Doctor Who: Short Trips Monthly – Release # 1
Written by: Dale Smith
Directed by: Lisa Bowerman
Performed by: Peter Purves
Duration: 32 mins approx
Chronology Placement: Set after “The Reign of Terror”
Synopsis: On a planet in the far future, Frankie and his fellow robots have been consigned to the Scrapheap, doomed to explore no further than the limits of the artificial Wall. Life goes on, day after day — until a monster appears in their midst. It lives alone in a small hut on the edge of Scrapyard, and scours at night for the remains of dead robots. Frankie sets out to confront the monster in its lair. Its name? The Doctor!
Kicking off Big Finish’s monthly range of Short Trip stories, “Flywheel Revolution” is a Doctor Who adventure told from a fresh perspective, with the Doctor presented as the villain of the piece. Set early in the First Doctor’s era as he travels with Susan, Ian and Barbara, this is a version of the Doctor that is still rough around the edges morality-speaking, inhabiting that same grey area that was seen in some of those early adventures. It’s very telling that the Doctor doesn’t realise that he is considered a monster to the various robots that live in the Scrapyard, as this is an oblivious and self-centred version of the First Doctor who is more concerned with his own fate than that of others. Obviously, once he realises his mistake, he does revert to the kindly grandfather role often seen in the series, but it is interesting to see this more negative interpretation of the Doctor showcased.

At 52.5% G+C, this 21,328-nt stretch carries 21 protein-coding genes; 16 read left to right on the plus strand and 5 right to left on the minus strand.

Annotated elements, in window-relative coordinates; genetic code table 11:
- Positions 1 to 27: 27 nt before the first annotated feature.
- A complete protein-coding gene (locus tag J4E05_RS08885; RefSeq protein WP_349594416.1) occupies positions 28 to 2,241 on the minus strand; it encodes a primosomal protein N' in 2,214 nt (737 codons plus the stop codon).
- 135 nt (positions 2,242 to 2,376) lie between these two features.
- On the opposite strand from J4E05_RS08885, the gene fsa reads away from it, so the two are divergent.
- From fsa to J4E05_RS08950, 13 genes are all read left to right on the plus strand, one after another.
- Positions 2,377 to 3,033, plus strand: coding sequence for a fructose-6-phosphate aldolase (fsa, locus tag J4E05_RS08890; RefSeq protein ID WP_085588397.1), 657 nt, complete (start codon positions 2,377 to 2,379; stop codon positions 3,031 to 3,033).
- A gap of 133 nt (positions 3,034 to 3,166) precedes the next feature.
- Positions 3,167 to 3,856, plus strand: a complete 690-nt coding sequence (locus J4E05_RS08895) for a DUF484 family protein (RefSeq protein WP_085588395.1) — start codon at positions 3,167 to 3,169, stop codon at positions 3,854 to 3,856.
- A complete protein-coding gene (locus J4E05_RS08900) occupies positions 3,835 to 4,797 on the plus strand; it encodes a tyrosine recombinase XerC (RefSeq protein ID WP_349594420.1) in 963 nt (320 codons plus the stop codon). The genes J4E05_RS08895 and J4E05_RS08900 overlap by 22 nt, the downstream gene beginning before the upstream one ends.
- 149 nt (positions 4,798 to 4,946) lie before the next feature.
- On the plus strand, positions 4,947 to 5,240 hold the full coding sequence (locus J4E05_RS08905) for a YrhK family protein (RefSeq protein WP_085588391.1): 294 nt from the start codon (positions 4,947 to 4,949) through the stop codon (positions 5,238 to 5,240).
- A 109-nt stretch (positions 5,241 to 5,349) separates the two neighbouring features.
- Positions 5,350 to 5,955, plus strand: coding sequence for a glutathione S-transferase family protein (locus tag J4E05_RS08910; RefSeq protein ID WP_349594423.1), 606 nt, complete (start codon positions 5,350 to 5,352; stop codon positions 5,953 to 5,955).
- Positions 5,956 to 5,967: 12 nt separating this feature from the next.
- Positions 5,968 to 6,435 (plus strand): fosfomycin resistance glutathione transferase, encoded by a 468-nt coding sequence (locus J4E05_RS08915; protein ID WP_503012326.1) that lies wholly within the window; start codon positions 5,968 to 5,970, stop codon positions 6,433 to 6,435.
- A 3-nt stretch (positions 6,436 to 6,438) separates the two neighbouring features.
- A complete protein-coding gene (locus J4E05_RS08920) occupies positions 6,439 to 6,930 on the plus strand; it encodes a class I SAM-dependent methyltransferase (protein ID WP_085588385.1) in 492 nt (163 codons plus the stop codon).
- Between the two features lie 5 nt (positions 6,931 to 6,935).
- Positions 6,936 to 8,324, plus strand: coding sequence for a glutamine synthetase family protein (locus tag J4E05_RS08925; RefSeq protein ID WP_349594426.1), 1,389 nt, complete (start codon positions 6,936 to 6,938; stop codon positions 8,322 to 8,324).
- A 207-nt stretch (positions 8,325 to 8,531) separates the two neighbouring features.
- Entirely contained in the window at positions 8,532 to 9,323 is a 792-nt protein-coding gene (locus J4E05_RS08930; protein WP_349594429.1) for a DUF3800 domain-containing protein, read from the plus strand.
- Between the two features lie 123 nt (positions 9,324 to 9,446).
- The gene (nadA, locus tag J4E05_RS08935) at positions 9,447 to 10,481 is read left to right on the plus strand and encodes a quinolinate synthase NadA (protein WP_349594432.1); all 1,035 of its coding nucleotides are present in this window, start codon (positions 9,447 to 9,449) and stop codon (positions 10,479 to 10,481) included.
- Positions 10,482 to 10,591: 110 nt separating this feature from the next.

Peter Purves does a great job at narrating this short story, putting on distinctive voices for the various robots of the Scrapyard and the First Doctor himself. Purves’ take on the First Doctor is extremely effective when used, but it is his narration as the lead robot Frankie which really drives the story. Told from Frankie’s perspective, “Flywheel Revolution” is a surprisingly personal story about artificial intelligence and the thin line between robots and sentient life. The Doctor is shown using pieces of junk to produce a mechanism to escape the Scrapyard, but to Frankie, this is as horrendous as using human body parts to construct some Frankenstein monster. It is a curious dilemma, and certainly challenges the Doctor’s viewpoint once he realises what he has done.
While writer Dale Smith does a great job with the character moments, there were a few instances where I found it difficult to visualise the surroundings and the designs of some of the robots. This is always a pitfall with the audio format, and while it was easy to get a sense of the environment through the impeccable soundscaping and audio direction, I would have appreciated a better description of the key machines, especially since I couldn’t seem to Google what a Futter (or Thutter?) was. Other than that, I enjoyed the fact that this was just a snippet of a larger adventure and we didn’t need to see the beginning or the end of this particular storyline, as the sequence in the junkyard had the most character development. Considering Frankie was the protagonist of this adventure, it made sense to end the tale with him rather than the Doctor.
Short, poignant and wonderfully well-written, “Flywheel Revolution” was quite the subversion of the traditional Doctor Who story format and an interesting examination of the First Doctor, demonstrating his evolution from cantankerous and selfish to benevolent and heroic. Whilst light on plot, it does offer some fantastic character moments, and the concept of a prison for faulty robots is a good one – bit like that old cartoon Raggy Dolls, but with planet colonising robots that don’t operate correctly instead. Bite-size, yet immensely rewarding to listen to, this is one Short Trips adventure that was definitely worth the journey.
Score – ★★★ ½
Doctor Who: Flywheel Revolution is available direct from Big Finish as a digital download